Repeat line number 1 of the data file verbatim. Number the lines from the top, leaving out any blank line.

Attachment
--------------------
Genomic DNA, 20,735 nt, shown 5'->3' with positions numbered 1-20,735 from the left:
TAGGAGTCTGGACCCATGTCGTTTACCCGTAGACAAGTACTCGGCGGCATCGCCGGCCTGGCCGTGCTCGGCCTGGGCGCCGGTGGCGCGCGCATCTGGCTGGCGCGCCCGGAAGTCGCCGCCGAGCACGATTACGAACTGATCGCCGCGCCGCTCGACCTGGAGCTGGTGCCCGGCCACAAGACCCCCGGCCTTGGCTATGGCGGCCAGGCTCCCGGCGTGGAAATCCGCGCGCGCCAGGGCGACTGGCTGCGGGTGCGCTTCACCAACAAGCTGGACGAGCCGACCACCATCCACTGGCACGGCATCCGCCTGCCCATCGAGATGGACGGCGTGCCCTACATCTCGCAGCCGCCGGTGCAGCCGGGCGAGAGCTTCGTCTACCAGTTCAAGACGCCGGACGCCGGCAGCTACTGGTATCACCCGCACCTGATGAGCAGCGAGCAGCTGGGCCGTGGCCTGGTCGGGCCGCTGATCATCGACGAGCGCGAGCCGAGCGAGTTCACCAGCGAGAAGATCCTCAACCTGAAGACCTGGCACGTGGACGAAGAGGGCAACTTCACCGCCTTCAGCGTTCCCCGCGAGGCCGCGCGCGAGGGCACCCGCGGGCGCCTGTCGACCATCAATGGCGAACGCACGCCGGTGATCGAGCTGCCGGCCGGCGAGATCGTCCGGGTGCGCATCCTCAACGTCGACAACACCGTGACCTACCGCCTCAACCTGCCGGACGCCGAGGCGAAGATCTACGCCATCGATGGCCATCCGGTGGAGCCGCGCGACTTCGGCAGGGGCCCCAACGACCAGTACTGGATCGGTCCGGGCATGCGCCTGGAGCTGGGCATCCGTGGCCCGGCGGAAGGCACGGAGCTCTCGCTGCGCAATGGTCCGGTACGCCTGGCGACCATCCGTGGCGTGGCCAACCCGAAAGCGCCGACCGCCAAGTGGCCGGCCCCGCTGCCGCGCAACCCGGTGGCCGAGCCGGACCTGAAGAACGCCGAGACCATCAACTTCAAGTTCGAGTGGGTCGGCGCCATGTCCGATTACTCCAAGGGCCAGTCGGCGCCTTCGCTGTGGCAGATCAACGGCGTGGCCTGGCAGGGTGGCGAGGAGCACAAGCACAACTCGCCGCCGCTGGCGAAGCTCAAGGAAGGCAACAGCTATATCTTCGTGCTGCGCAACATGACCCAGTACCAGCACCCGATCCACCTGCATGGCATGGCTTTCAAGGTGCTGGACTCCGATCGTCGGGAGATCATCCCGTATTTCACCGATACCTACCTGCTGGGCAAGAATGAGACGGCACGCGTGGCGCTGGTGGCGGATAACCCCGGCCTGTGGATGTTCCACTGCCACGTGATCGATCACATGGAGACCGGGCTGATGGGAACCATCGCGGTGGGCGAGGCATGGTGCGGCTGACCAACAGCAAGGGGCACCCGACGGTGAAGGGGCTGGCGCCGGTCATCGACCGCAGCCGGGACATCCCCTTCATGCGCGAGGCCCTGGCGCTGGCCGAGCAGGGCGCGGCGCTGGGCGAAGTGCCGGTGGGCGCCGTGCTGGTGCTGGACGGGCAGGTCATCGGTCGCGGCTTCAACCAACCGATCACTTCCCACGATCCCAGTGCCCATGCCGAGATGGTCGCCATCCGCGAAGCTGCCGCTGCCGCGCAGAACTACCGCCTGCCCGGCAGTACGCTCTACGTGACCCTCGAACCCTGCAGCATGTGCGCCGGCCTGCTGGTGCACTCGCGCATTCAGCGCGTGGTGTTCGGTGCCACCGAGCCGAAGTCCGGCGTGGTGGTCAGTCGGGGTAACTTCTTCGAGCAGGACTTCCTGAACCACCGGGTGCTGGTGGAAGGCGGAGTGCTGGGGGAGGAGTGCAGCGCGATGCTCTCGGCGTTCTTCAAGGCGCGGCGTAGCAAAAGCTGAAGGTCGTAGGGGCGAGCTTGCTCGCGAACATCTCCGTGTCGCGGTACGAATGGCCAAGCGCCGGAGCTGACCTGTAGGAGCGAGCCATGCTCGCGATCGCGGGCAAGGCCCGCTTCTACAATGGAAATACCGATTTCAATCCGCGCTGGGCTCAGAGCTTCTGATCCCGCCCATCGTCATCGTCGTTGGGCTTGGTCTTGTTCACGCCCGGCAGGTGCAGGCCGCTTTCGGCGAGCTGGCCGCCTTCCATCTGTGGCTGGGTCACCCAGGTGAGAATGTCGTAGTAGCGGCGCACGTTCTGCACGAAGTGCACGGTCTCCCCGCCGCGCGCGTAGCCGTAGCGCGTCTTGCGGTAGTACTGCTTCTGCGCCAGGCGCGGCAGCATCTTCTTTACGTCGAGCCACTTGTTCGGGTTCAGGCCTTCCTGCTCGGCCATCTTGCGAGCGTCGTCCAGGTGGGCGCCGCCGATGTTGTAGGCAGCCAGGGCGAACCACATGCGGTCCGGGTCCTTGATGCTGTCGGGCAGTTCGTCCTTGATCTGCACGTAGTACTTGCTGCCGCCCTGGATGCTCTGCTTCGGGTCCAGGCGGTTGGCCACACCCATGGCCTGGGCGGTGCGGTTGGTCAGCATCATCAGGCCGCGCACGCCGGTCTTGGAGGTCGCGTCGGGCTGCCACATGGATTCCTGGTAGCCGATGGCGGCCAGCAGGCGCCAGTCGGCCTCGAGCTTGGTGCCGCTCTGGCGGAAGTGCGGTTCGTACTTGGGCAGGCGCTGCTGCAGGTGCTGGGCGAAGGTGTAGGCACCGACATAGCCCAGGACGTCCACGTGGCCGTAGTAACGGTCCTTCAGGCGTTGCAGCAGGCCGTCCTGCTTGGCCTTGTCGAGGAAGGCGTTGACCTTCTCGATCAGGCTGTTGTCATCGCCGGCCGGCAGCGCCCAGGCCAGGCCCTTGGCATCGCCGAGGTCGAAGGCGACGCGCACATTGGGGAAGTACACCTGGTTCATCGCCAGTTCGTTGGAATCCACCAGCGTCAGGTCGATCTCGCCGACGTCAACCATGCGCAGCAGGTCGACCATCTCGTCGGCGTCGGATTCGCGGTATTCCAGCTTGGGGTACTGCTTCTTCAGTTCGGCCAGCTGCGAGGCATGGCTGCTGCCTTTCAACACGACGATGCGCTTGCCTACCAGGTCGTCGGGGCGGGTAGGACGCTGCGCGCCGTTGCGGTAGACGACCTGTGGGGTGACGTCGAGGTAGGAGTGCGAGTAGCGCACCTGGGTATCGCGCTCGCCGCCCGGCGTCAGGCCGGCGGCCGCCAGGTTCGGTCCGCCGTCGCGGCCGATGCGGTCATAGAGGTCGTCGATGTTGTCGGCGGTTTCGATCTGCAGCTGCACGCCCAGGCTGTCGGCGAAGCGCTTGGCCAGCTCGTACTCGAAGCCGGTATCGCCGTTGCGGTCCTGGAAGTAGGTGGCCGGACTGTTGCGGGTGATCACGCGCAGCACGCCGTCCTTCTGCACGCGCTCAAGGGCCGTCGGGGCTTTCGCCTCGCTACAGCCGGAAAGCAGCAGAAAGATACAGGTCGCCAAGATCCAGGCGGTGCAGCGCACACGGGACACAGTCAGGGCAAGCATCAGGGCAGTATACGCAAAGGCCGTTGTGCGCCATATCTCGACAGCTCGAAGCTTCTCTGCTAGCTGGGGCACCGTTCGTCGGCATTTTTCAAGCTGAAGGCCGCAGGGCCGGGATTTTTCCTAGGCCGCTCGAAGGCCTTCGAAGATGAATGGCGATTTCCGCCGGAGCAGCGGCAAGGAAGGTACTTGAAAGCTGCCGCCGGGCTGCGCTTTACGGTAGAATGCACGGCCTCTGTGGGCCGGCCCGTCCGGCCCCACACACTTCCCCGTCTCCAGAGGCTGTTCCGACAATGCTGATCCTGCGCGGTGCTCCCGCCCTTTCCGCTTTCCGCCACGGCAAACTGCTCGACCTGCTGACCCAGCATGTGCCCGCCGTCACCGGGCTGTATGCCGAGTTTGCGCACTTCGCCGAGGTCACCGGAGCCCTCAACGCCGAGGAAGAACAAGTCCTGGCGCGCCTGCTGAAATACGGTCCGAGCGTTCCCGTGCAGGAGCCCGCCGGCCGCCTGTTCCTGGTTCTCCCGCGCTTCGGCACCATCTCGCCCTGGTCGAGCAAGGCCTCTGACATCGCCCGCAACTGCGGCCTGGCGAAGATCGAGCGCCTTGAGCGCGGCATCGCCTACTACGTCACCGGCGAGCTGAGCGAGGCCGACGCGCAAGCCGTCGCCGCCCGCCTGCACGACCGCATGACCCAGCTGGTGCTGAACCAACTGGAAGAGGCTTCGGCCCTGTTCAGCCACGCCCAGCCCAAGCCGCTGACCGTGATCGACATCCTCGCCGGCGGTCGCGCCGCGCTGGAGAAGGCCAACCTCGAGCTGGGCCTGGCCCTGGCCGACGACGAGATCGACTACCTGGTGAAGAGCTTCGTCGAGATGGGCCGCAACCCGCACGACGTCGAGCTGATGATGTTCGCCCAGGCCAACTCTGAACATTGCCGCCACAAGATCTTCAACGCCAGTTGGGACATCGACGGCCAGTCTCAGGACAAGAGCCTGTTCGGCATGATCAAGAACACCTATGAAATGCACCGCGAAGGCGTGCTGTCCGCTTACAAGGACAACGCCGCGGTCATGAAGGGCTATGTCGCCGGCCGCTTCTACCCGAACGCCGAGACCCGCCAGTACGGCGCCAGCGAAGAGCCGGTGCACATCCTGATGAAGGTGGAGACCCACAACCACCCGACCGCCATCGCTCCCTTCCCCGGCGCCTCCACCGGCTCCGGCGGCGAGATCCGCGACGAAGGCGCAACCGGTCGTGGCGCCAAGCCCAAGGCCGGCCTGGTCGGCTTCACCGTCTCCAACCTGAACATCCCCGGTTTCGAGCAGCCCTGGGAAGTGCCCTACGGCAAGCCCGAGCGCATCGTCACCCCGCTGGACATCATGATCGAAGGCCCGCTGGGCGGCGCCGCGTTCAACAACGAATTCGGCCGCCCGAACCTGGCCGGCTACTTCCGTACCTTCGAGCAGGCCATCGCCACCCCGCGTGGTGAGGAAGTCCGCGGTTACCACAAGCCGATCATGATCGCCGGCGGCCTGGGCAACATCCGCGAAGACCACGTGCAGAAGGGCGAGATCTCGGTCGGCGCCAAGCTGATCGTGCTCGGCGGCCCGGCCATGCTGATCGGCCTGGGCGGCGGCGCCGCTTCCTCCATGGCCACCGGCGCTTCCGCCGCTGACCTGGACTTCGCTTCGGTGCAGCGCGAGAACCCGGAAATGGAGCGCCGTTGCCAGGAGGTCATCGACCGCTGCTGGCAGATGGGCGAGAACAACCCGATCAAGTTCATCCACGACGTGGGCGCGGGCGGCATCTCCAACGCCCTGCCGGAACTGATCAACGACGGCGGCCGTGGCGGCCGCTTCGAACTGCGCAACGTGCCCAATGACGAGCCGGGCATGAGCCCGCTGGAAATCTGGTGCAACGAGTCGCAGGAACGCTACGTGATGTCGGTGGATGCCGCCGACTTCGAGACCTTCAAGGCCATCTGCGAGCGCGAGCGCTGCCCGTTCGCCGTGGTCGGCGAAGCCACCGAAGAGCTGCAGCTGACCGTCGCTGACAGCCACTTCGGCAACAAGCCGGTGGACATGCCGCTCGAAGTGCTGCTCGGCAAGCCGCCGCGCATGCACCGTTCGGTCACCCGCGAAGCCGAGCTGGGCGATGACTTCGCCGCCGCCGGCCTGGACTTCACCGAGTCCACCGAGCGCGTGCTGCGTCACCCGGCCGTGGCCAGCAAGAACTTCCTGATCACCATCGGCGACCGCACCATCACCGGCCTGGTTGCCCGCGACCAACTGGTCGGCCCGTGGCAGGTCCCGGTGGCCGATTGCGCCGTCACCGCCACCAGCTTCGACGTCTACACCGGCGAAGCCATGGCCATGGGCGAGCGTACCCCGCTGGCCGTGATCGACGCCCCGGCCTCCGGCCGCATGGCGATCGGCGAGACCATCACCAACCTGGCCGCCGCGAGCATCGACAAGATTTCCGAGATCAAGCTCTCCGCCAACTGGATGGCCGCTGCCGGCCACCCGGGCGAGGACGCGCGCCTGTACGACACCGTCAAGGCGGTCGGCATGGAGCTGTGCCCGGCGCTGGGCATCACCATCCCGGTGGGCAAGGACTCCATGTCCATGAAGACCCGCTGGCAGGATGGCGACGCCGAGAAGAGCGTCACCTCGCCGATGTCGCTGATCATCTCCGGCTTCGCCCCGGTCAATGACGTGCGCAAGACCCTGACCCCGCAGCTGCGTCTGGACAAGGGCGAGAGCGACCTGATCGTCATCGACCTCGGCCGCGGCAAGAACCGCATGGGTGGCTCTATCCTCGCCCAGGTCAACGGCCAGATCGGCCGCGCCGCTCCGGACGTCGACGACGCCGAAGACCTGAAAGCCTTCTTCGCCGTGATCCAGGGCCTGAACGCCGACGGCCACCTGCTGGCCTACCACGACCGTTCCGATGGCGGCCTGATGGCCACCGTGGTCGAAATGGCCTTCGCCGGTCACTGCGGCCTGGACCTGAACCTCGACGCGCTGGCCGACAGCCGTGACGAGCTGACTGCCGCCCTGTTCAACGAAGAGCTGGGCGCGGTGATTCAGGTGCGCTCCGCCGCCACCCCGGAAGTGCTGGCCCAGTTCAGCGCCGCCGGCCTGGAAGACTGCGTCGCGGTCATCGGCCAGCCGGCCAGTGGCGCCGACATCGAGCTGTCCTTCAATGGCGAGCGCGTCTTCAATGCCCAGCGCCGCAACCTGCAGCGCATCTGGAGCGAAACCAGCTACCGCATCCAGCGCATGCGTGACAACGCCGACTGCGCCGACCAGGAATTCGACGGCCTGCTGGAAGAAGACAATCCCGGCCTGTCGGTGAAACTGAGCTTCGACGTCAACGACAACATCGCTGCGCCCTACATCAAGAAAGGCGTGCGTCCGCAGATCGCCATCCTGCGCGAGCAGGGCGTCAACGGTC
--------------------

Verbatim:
Genomic DNA, 20,735 nt, shown 5'->3' with positions numbered 1-20,735 from the left: